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Care Provided by Friends & Family Print E-mail

An Estimated 44 million Americans age 18 and older provide unpaid assistance and support to older people and adults who live in the community. (1)

The value of this unpaid labor force is estimated to be at least $306 billion annually. (1)

Thirty two percent of caregivers provide care in the home for less than one year; 26% provide care for 1-2 years; 18% provide care for 3-7 years and 24% of caregivers provide care for 8 or more years. (2)

Although most caregivers bear their burden with love, many report enormous stress, feelings of guilt or inadequacy, depression and even physical ailments as a result of their care giving.

Women as caregivers

women as primary care givers for people needing assistance in daily livingApproximately two-thirds of those providing assistance to aging or disabled family members and friends are female. (3) Many women are caring for children under age 18 and aging family members simultaneously.

They have become part of the emerging "sandwich generation" of caregivers. Caring for an aging parent as well as two lively teenagers while managing a household and a full-time job can be a potentially exhausting situation! Whether you are a wife, mother, daughter, sister, niece, or friend, your dual care giving situation can take a toll on your own emotions and your physical health.

The financial implications

Providing Long Term Care may also have a substantial impact on your finances. The most obvious is the loss of work time and wages, as well as missed business opportunities and employment. Over a third of surveyed caregivers reported direct negative consequences to their own careers resulting from their responsibilities to a care recipient. Many of these family members worked fewer hours with repeated absences and nearly 20% reported a direct loss of career opportunities; 44% percent had to work fewer hours; 48% lost a job, changed shifts and/or missed career opportunities; 38 percent incurred repeated absences and 17% found themselves repeatedly late for work. (2)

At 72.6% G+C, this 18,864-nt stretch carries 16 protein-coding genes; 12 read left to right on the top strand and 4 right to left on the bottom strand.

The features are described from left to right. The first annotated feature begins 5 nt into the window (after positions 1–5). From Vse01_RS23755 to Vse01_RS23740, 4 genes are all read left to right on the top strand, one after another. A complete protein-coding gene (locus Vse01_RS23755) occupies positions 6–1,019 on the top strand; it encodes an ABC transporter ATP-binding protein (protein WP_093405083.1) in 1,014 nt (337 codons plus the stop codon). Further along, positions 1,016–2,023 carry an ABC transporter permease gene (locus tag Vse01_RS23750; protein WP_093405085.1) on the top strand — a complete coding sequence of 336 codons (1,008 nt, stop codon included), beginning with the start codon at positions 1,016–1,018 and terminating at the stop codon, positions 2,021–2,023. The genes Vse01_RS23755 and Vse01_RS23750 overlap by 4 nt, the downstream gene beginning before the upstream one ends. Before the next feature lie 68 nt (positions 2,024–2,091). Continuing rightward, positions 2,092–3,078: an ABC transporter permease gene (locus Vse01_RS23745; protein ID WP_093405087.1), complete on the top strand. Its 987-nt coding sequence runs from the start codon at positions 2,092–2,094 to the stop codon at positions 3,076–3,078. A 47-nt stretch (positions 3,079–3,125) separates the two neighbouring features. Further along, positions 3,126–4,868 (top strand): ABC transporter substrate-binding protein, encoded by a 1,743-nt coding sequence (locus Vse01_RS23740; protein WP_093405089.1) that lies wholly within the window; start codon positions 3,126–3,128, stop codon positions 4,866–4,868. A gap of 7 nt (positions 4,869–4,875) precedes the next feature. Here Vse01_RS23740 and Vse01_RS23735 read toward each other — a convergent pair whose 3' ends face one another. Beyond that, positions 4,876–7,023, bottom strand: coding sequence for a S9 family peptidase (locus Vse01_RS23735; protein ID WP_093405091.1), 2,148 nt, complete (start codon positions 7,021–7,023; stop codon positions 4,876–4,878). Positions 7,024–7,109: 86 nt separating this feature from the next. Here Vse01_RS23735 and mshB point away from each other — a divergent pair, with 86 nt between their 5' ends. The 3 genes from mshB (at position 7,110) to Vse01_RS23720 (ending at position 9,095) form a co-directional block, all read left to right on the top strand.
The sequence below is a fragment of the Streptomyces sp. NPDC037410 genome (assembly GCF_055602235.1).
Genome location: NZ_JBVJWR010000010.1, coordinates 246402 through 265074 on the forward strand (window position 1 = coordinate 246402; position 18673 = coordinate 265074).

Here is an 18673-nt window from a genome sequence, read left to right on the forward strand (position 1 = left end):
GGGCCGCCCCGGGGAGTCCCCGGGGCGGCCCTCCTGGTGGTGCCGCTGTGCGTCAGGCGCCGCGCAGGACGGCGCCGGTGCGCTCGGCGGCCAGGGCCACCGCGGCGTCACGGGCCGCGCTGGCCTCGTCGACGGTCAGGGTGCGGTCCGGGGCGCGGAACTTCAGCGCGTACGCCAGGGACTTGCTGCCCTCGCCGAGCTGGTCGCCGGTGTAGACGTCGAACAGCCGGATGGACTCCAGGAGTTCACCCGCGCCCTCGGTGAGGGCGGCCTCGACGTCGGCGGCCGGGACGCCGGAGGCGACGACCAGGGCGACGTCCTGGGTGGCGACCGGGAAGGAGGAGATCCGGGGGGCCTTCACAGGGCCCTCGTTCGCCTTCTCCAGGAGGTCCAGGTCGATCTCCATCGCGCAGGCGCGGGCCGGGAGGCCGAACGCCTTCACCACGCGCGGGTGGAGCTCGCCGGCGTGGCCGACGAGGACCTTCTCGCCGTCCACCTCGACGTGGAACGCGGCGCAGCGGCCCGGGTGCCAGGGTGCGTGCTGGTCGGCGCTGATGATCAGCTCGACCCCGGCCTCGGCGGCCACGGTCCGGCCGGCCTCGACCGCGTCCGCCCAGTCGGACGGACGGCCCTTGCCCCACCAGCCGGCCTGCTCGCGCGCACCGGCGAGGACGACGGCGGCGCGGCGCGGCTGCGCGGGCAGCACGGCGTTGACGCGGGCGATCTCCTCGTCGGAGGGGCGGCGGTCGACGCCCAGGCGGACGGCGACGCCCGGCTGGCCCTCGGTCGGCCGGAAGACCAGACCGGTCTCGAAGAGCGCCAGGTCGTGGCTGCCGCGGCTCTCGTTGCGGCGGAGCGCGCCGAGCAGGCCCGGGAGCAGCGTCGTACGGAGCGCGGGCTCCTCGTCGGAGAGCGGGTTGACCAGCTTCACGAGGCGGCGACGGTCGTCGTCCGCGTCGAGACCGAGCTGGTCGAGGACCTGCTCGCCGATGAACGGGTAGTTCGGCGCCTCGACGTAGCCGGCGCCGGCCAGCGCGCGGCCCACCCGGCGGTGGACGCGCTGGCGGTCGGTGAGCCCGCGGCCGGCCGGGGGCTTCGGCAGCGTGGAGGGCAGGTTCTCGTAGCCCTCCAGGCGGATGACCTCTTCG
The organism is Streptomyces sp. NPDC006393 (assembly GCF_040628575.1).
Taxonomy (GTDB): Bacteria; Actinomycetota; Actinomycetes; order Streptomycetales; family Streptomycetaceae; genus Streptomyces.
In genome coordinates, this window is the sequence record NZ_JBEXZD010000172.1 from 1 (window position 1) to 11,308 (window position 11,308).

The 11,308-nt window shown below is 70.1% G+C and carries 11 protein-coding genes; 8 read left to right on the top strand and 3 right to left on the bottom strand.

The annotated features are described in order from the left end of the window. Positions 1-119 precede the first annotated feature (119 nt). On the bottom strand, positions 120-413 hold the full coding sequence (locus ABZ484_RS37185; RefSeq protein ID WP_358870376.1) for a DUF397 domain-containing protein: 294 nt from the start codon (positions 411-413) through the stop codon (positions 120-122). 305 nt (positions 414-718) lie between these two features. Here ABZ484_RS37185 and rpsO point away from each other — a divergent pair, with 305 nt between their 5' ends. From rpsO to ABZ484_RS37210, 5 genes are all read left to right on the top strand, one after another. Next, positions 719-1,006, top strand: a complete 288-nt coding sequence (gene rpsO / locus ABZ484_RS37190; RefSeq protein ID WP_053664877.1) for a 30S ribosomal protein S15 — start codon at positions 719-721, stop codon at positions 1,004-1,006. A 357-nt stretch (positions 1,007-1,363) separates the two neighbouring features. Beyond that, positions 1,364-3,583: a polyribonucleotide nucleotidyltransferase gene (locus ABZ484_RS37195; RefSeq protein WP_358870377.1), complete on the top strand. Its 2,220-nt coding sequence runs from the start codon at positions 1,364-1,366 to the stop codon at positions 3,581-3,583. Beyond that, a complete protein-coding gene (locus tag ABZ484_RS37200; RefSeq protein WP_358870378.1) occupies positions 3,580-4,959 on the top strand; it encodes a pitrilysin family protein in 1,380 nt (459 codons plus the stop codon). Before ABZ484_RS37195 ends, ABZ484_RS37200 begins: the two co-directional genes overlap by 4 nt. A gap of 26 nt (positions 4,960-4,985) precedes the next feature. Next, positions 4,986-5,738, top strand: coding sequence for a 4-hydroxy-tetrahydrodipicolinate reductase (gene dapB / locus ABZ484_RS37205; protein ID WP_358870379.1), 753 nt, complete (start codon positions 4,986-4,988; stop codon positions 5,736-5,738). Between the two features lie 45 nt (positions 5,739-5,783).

You may also incur additional costs for special medical equipment or for home modifications such as a wheelchair ramp. Care giving can affect your earnings, your productivity, and ultimately your quality of life.

Changing demographics

Another reason for the recent public focus on Long Term Care is the changes impacting families. Years ago, most elderly people depended on their family to care for them as they aged. Family members lived close by or even under the same roof.

Today, many women are in the work force, children have moved away and divorce rates now approach 50 percent. All of these factors contribute to the inability of families to meet the needs of their aging parents. Thus the elderly must rely on professional assistance, which comes at a cost.

1. National Family Caregivers Association & Family Caregiver Alliance, 2006. "Prevalence, House and Economic Value of Family Caregiving."

2. Genworth, September 2010. "Beyond Dollars: The True Impact of Long Term Caring."

3. US Department of Health and Human Services, 2011.

 

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